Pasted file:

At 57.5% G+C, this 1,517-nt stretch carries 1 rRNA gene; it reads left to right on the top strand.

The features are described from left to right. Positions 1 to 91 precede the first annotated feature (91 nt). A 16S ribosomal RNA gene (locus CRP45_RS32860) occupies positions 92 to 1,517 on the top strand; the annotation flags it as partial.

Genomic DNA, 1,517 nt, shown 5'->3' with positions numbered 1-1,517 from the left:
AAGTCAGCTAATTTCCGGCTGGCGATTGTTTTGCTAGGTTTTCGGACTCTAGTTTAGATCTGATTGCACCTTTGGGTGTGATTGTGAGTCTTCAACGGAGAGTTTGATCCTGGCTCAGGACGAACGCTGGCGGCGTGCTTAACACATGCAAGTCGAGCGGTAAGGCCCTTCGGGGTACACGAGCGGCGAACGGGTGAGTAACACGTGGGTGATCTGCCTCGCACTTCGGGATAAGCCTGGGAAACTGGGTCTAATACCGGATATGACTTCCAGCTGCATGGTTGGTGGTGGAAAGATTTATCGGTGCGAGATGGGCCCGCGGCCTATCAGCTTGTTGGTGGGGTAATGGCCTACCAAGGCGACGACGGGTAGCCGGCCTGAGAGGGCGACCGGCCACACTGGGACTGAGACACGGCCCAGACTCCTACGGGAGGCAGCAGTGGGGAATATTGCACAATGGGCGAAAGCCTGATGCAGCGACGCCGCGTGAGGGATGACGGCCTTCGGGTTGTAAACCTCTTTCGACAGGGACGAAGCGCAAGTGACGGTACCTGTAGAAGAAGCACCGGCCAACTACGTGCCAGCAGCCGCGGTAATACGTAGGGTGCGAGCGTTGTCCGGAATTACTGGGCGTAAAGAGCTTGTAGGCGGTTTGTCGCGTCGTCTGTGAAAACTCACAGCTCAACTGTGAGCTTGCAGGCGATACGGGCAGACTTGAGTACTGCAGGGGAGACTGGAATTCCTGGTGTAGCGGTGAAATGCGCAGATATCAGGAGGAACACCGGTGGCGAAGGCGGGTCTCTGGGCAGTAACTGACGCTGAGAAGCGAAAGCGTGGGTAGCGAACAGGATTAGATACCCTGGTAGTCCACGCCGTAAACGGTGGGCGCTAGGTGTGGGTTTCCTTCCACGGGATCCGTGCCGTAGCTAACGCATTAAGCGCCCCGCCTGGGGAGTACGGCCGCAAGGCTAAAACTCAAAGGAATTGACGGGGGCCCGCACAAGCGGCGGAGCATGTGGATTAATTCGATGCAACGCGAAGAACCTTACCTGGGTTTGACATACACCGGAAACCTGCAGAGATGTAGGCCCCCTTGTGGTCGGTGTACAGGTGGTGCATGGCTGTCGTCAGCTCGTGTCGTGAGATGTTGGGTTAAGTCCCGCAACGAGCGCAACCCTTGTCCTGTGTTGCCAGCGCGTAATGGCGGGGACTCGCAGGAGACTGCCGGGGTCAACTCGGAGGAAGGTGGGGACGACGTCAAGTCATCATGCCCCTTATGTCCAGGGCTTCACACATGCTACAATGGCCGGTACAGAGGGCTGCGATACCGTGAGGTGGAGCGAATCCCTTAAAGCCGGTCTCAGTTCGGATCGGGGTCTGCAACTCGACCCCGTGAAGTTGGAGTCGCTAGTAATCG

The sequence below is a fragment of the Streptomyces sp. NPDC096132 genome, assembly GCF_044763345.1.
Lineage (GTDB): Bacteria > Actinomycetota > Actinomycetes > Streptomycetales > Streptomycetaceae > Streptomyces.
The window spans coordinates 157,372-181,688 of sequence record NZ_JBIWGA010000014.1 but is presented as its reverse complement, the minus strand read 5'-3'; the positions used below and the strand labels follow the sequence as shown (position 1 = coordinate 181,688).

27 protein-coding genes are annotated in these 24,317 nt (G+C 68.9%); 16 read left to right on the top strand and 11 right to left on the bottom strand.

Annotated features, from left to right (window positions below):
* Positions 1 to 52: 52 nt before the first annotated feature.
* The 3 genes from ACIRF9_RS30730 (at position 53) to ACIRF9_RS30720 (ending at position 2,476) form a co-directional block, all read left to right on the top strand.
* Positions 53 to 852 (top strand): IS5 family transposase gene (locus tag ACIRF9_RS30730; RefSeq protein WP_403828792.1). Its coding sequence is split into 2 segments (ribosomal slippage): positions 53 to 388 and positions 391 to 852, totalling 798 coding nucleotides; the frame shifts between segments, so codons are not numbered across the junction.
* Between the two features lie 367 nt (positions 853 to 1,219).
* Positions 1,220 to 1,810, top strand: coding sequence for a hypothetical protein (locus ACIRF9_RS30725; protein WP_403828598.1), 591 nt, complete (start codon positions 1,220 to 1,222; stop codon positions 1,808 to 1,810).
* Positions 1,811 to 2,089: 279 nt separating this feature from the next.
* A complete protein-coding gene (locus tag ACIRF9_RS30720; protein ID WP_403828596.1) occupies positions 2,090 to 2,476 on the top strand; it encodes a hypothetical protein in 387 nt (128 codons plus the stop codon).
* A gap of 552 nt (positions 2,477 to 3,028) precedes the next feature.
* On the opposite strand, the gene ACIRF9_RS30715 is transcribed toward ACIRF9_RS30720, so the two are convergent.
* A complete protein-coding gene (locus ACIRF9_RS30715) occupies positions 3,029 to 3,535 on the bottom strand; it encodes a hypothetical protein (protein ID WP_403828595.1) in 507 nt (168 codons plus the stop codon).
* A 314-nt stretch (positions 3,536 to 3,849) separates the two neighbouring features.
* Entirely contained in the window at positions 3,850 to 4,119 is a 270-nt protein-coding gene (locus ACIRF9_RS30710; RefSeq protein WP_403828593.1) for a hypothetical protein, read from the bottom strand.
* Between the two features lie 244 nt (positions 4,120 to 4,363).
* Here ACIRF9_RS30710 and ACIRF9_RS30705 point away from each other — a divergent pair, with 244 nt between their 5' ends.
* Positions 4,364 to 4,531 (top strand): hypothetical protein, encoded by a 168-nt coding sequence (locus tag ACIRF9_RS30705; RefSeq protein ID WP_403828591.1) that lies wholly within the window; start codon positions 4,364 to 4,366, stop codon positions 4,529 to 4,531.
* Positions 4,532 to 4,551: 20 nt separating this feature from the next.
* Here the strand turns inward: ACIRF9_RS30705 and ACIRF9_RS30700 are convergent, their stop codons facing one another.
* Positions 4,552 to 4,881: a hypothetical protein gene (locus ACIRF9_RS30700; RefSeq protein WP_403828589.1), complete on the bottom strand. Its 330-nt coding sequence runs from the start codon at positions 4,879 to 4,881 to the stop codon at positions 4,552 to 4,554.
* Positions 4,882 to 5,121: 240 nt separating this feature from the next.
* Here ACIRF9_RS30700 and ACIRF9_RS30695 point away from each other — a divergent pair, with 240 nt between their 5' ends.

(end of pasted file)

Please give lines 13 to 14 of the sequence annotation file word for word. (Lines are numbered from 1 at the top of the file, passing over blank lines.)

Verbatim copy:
* Between the two features lie 367 nt (positions 853 to 1,219).
* Positions 1,220 to 1,810, top strand: coding sequence for a hypothetical protein (locus ACIRF9_RS30725; protein WP_403828598.1), 591 nt, complete (start codon positions 1,220 to 1,222; stop codon positions 1,808 to 1,810).